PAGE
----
Imām with all caution was never prepared to adopt conditions of ‘Abd al-Rahmān Ibn ‘Awf for caliphate during council of caliphate. Ibn’Awf conditioned that if Imām were willing to act upon conduct of Shiykhs, he would place him caliph.

Imām said:”I would act according to my Idjtihād”.

Imām openly rejected conduct of Shiykhs and believed that it was in the most part against conduct of the Messenger(s) and based on improper Idjtihād. Imām says he has obeyed Abū Bakr in affairs he obeyed God.[27] Imām’s words and his approach here show that he never admired past manners.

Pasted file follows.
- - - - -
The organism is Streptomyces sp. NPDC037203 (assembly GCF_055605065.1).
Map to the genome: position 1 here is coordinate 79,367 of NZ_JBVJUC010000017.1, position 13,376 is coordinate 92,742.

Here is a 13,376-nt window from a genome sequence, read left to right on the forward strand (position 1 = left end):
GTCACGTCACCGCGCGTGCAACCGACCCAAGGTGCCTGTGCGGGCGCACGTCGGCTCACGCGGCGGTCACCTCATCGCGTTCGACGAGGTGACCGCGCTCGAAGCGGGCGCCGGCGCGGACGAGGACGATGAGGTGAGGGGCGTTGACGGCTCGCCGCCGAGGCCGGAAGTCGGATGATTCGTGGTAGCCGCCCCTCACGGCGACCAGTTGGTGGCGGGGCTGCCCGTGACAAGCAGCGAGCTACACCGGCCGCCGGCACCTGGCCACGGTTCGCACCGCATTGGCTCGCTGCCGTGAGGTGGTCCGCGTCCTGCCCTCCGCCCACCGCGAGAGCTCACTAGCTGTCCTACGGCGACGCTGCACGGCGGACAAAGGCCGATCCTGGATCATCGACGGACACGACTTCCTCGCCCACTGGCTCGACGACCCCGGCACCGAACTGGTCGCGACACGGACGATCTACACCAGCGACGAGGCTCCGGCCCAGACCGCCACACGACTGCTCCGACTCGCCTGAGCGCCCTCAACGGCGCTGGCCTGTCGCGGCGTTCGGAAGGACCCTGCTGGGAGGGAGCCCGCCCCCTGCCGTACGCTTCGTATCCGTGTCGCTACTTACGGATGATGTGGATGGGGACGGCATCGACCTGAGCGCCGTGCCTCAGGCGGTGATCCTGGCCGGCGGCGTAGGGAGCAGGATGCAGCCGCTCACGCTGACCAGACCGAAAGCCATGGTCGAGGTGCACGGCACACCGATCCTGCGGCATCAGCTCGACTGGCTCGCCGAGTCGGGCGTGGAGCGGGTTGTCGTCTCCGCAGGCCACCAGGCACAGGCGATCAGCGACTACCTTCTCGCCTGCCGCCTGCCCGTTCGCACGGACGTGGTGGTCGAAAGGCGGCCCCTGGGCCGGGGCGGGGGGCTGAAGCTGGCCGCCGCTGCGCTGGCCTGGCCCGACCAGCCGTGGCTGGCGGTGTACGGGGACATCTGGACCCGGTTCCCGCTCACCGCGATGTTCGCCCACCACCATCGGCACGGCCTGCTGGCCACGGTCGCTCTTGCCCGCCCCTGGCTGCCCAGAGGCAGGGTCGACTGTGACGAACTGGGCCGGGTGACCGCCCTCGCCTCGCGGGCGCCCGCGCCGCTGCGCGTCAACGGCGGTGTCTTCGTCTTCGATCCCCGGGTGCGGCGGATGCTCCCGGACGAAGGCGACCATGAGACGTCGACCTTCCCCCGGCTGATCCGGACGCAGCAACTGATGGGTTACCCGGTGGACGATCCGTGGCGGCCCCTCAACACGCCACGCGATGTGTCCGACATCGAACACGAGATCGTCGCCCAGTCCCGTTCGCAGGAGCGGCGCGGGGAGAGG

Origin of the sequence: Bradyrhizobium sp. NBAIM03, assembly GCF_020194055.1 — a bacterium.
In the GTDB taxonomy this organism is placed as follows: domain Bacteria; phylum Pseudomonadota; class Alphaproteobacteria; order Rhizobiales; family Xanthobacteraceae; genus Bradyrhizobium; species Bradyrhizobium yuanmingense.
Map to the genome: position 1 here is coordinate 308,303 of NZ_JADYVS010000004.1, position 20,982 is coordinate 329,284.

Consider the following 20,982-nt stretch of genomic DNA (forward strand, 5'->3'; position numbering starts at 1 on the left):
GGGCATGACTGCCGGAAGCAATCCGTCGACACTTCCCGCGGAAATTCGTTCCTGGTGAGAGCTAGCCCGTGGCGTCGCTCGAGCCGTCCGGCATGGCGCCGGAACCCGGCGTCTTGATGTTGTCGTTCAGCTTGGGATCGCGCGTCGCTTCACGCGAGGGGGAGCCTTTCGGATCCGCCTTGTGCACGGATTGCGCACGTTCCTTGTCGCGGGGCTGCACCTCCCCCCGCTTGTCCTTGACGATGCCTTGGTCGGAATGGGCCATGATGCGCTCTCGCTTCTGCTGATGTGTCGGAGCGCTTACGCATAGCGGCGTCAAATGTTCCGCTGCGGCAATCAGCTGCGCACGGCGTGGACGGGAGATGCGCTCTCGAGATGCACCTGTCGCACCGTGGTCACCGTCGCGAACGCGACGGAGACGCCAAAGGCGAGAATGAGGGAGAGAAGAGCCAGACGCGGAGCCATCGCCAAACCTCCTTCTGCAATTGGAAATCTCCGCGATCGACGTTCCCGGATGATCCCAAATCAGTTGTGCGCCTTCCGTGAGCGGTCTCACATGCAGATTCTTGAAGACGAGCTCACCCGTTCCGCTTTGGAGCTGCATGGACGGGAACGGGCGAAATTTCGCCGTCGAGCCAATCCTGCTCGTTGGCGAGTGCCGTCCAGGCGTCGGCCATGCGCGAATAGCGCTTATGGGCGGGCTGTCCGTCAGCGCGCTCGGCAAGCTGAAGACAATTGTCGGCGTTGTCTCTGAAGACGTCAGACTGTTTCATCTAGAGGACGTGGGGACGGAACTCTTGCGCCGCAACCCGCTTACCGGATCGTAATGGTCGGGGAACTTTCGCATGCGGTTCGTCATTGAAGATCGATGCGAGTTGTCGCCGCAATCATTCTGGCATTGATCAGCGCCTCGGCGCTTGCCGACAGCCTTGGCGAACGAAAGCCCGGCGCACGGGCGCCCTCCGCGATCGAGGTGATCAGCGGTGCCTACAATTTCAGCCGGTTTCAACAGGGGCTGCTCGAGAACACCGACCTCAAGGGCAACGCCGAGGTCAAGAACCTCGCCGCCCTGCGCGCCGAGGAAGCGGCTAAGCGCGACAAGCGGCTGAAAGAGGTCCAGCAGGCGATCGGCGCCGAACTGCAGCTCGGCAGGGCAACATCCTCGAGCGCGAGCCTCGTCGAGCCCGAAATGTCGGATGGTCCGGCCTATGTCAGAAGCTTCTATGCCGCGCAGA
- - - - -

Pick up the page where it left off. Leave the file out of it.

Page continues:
In later times, Mu‘āwiya wrote to Imām that he felt envious of early caliphs and rebelled against them!

Imām wrote back, “you think I am against them an dwant to take revenge. If so, why are you worried to be inquired? You are not blamed… and you said you found me like a camel harnessed to swear allegiance. By God, you wanted to scold, praise and scandalize but you’re scandalized yourself. What belittles a Muslim who is oppressed and assured of his religion. His certainty is strong and his hesitation is aside? … And I never apologize for caviling ‘Uthmān because of innovations.[28]